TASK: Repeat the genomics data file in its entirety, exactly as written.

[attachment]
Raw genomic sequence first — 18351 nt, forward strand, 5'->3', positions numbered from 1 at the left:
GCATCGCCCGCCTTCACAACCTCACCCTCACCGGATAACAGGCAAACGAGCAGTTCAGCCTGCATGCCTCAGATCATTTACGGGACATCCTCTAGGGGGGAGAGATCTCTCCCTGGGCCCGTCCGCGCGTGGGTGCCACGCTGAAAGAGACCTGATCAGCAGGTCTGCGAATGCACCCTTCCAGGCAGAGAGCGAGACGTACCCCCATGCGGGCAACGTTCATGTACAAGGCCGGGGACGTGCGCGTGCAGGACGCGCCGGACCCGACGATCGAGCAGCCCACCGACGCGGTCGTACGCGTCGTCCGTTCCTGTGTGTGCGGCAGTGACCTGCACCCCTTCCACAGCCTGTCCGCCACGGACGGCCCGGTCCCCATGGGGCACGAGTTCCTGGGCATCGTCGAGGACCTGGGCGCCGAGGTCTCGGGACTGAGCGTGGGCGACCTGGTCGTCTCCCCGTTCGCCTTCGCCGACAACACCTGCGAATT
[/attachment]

Raw genomic sequence first — 18351 nt, forward strand, 5'->3', positions numbered from 1 at the left:
GCATCGCCCGCCTTCACAACCTCACCCTCACCGGATAACAGGCAAACGAGCAGTTCAGCCTGCATGCCTCAGATCATTTACGGGACATCCTCTAGGGGGGAGAGATCTCTCCCTGGGCCCGTCCGCGCGTGGGTGCCACGCTGAAAGAGACCTGATCAGCAGGTCTGCGAATGCACCCTTCCAGGCAGAGAGCGAGACGTACCCCCATGCGGGCAACGTTCATGTACAAGGCCGGGGACGTGCGCGTGCAGGACGCGCCGGACCCGACGATCGAGCAGCCCACCGACGCGGTCGTACGCGTCGTCCGTTCCTGTGTGTGCGGCAGTGACCTGCACCCCTTCCACAGCCTGTCCGCCACGGACGGCCCGGTCCCCATGGGGCACGAGTTCCTGGGCATCGTCGAGGACCTGGGCGCCGAGGTCTCGGGACTGAGCGTGGGCGACCTGGTCGTCTCCCCGTTCGCCTTCGCCGACAACACCTGCGAATT